From time to time, I’ll see a reader of Star Wars fiction give a longsuffering digital sigh, cock a jaded eye at all the newbies on the board/list/whatever, and say, “Oh, geez. Another Star Wars novel with Jedi and Sith. I’m just, you know, so sick of the whole Jedi-Sith thing. And you would be too, if you were only as well-read as me. What I want is a Star Wars novel about how hard it is to be a toilet-cleaning droid on Coruscant. Now that would be interesting.”
This has always struck me as a bit weird. We could, after all, offer similar complaints about epic fantasy. I mean, all those swords and magic and dark lords get annoying. And urban fantasy? Please. Don’t even get me started on the whole world/veil beyond the visible, which only the gifted/magicians/devilborn/whathaveyou can truly see through/into (or we could think across genre and complain about all those Chosen One books, or all those quest books, or all those damned books with MacGuffins).
Those would strike me as equally weird. Swords and magic and dark lords are integral to a lot of epic fantasy, and the conceit of the veil/hidden world is common in urban fantasy. And, yea verily, the Jedi-Sith dualism is at the core of most Star Wars fiction. And that’s cool, baby. That’s as it should be. That’s what makes those kinds of books those kinds of books. But it doesn’t make books that feature those things the same as all other books that feature those things.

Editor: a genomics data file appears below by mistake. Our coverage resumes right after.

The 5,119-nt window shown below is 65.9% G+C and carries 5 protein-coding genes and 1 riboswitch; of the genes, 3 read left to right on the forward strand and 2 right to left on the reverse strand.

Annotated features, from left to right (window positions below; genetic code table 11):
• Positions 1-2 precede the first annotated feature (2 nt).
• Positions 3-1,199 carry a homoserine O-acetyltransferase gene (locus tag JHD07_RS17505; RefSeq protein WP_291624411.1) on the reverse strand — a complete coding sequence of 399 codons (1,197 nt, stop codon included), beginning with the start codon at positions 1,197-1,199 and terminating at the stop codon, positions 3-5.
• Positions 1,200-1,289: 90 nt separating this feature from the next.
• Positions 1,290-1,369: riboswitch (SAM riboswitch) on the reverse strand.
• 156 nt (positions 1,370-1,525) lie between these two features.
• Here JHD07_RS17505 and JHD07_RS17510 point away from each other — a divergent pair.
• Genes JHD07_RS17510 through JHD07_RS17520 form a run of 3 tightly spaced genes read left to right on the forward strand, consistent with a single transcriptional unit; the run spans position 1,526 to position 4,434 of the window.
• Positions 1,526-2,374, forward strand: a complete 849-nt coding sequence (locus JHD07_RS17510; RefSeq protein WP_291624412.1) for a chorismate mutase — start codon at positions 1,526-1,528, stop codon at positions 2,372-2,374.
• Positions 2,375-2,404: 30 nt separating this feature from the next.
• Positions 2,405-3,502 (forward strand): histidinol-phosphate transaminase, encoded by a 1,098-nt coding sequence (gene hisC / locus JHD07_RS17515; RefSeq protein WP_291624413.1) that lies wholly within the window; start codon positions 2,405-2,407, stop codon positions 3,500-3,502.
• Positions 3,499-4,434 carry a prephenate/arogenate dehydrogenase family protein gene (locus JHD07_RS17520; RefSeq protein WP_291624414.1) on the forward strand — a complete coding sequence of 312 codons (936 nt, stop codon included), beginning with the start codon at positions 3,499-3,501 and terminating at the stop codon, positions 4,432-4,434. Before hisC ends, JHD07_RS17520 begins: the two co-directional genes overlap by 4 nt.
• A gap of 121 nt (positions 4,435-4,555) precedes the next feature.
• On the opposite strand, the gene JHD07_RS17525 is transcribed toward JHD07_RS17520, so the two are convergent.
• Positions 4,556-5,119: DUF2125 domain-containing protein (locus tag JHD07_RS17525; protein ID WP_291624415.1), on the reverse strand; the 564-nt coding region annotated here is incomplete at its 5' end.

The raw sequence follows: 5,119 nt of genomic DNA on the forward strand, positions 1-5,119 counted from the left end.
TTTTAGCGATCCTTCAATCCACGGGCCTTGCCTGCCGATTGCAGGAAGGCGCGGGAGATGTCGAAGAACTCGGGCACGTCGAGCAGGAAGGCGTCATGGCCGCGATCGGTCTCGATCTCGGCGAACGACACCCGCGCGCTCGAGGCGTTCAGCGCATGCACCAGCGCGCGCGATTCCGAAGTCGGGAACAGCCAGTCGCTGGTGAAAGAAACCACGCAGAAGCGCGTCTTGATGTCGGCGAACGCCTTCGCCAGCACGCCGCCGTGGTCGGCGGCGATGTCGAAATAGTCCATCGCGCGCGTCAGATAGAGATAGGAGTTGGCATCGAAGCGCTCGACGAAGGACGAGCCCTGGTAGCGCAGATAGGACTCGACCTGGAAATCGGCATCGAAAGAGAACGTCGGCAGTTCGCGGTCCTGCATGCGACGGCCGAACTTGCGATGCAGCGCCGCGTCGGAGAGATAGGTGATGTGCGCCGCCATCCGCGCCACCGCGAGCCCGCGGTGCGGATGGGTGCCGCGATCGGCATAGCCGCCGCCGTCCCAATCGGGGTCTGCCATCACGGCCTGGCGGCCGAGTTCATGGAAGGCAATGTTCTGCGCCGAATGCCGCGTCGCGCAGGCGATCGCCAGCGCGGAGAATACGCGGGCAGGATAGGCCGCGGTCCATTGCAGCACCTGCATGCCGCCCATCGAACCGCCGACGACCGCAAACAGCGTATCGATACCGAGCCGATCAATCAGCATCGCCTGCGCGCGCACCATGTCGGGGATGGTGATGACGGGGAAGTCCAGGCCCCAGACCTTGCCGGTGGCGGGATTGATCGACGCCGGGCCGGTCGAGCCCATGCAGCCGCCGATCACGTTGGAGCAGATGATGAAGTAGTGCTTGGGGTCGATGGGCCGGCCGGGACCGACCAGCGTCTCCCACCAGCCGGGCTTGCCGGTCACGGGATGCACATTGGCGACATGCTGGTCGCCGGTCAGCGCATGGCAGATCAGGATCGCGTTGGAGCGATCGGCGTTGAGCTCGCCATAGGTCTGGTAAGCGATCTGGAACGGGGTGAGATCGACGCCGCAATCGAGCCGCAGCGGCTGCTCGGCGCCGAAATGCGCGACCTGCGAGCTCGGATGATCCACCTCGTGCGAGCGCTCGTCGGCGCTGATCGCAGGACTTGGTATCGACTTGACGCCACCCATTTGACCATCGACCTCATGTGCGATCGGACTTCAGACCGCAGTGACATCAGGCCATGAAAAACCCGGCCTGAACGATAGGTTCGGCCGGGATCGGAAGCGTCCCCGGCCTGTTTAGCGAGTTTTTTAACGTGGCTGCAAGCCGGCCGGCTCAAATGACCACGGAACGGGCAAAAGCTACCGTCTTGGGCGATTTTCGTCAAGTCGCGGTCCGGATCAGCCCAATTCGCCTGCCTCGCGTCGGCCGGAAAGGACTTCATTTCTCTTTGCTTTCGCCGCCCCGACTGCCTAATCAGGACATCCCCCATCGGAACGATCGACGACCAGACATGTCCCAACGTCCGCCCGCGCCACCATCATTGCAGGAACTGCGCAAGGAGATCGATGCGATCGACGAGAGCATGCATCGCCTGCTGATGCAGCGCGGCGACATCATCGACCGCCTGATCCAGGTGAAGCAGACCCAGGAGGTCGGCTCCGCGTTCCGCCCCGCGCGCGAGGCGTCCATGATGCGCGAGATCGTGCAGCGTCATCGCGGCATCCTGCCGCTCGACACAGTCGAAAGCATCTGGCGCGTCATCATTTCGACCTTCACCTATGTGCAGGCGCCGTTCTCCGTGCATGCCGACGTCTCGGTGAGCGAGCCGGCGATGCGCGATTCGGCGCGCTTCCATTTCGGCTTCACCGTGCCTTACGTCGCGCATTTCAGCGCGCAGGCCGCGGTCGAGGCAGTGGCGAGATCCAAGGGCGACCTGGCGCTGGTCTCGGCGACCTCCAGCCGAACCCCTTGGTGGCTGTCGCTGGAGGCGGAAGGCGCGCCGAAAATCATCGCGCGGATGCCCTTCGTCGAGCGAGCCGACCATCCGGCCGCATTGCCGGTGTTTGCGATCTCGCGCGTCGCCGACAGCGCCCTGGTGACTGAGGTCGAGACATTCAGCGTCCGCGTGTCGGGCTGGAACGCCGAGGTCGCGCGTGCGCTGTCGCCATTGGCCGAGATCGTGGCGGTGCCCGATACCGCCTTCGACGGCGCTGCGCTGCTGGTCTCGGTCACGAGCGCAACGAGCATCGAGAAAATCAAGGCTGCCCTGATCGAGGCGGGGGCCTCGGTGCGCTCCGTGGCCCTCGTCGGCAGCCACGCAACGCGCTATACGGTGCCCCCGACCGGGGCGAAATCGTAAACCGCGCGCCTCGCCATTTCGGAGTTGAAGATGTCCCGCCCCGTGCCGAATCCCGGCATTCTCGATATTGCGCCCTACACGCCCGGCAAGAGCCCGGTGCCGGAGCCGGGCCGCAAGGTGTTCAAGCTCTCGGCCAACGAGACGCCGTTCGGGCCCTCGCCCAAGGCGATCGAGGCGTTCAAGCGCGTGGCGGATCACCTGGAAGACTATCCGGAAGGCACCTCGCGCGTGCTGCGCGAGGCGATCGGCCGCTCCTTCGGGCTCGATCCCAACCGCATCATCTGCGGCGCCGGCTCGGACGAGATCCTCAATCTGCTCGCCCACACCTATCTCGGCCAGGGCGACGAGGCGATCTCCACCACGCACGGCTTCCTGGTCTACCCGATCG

Well, why the Hell not, Paul?
In a word — execution.
The details of the story matter. They’re what give a story its emotional core (or its lack thereof). They’re what make it a good or bad story. The rest of it is, to some degree, mere costuming. Thus, in the context of Star Wars, not every Sith is Maul or Vader or Palpatine, and not every Jedi is Obi-Wan or Luke. Or at least they shouldn’t be, provided the author is delivering a well-executed story.